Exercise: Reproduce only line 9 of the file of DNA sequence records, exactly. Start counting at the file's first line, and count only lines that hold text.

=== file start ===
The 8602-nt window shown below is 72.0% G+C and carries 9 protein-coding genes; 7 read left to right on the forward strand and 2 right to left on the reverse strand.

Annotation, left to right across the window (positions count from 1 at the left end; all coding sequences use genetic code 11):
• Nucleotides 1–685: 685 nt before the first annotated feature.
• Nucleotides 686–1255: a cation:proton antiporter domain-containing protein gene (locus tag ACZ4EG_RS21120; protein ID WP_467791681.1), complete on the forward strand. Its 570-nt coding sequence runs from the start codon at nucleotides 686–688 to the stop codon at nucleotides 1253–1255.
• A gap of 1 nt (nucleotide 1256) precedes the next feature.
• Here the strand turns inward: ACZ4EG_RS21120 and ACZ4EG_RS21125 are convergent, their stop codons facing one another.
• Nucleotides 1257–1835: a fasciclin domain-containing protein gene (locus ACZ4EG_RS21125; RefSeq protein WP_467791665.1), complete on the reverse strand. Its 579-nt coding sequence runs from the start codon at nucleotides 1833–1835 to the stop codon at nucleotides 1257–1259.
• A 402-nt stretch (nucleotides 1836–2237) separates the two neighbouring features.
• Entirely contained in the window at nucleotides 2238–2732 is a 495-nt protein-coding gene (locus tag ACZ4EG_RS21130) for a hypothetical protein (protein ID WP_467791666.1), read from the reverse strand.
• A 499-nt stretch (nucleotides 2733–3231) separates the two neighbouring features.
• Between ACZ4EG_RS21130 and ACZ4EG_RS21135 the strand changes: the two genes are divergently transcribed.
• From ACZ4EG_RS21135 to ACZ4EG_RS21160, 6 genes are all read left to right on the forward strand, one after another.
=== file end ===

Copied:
• Entirely contained in the window at nucleotides 2238–2732 is a 495-nt protein-coding gene (locus tag ACZ4EG_RS21130) for a hypothetical protein (protein ID WP_467791666.1), read from the reverse strand.